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Investigators seize files in bishops’ offices seeking evidence of abuse, cover-up.
BRUSSELS, Belgium – Police raids on bishops’ offices in several Belgian cities this week have again placed the spotlight on the role of the country’s Roman Catholic hierarchy in protecting alleged pedophile priests.
All of Belgium’s eight Catholic dioceses have been raided since Monday as part of “Operation Chalice,” launched by police to investigate reports of widespread child abuse in the Church which have come to light since 2010 when a top Belgian bishop confessed to molesting his two young nephews.
Church officials said police removed a number of dossiers concerning priests who had been accused of abusing children. News reports say the police are investigating several individual priests and claims they were protected by the Church.
The Belgian church has been under pressure since the revelations that the former Bishop of Bruges, Roger Vanhegheluwe, had abused family members as young as five. One victim, then in his 40s, claimed Church leaders had pressured him not to go public with his allegations.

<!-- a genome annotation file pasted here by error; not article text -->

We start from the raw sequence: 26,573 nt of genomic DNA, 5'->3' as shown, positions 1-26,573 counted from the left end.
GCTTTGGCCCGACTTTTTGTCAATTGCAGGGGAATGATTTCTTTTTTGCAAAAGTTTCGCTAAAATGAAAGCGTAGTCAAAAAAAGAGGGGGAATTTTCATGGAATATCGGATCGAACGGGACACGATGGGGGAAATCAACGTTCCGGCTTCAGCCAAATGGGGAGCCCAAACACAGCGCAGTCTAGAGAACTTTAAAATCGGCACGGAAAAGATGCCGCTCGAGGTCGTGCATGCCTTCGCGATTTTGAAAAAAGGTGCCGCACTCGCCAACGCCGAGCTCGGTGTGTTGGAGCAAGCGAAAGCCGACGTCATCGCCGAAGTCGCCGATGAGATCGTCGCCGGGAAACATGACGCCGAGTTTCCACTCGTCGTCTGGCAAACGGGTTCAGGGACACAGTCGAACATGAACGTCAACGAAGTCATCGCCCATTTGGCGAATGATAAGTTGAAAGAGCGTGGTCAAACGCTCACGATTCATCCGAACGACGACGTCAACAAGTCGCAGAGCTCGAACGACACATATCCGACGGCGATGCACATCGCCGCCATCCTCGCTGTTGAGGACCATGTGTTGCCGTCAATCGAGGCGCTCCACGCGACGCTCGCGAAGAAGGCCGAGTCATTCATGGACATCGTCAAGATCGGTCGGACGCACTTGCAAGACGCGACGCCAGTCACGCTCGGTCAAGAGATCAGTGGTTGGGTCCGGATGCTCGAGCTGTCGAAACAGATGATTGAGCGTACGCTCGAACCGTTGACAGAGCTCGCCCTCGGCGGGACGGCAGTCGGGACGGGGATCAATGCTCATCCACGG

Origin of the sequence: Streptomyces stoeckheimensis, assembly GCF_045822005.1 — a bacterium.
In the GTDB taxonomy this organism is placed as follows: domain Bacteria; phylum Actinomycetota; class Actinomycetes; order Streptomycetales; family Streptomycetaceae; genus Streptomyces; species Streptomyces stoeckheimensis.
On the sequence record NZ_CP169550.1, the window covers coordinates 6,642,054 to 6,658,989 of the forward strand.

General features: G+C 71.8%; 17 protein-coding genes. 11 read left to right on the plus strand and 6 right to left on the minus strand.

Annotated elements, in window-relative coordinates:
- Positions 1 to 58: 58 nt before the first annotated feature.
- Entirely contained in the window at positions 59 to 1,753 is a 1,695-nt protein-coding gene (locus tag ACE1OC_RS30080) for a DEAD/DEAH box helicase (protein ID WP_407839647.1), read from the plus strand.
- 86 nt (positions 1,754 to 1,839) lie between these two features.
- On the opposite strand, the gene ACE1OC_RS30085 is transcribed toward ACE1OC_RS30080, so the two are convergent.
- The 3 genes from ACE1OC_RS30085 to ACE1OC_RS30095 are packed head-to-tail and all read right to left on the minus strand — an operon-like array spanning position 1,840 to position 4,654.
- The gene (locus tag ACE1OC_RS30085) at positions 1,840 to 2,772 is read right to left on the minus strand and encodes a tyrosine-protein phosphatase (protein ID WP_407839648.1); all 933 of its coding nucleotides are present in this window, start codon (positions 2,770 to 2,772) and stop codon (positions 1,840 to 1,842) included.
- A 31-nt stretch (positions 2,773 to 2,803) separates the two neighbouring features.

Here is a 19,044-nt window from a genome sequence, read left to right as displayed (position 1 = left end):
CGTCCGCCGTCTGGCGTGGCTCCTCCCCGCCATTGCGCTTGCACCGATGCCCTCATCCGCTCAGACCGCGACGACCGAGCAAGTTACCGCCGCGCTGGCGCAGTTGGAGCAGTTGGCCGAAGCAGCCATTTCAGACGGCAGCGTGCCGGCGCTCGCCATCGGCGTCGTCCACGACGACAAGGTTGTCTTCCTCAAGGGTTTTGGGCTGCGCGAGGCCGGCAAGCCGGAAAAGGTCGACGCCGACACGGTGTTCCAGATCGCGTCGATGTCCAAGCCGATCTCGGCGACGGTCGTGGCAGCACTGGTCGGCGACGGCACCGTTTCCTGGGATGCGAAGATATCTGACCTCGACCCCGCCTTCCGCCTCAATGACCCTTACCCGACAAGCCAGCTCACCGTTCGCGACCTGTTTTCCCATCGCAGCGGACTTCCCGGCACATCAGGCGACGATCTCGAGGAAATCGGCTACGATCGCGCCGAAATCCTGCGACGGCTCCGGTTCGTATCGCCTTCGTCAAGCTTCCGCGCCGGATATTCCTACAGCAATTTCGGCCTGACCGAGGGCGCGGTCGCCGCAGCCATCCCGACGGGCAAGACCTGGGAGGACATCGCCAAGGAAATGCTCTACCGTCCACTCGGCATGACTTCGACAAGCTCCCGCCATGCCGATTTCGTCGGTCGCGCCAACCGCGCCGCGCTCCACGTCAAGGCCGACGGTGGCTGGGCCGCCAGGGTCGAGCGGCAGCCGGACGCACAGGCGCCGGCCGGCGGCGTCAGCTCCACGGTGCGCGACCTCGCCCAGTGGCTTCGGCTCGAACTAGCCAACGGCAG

In the two years since the allegations, more than 500 witnesses have come forward with often harrowing testimony of abuse by priests going back decades. Victims have complained that despite the revelations, little action has been taken against the perpetrators.
Vanhegheluwe, 75, was given sanctuary in a monastery in southern Belgium, after he was forced to step down as bishop. He later lived in a religious community in France. Prosecutors have said that the statute of limitations has run out on his crimes -- ruling out any criminal action he might have faced. That could change if new allegations that he protected other pedophile priests more recently are proved.
Officials said the church authorities where cooperating with the police in the latest raids. However, an article on the Church’s web portal questioned the timing of the operation.
“The question remains as to why these searches are taking place now,” wrote the site’s editorial director Jean-Jacques Durre. “The coincidence of this timing could seem troubling.”
Durre referred to an announcement by the Church last week that pedophile priests may be forced to pay victims compensation, even if the statue of limitations means they are no longer liable for prosecution. In December, a Belgian parliamentary commission said victims could apply for up to 25,000 Euros in compensation.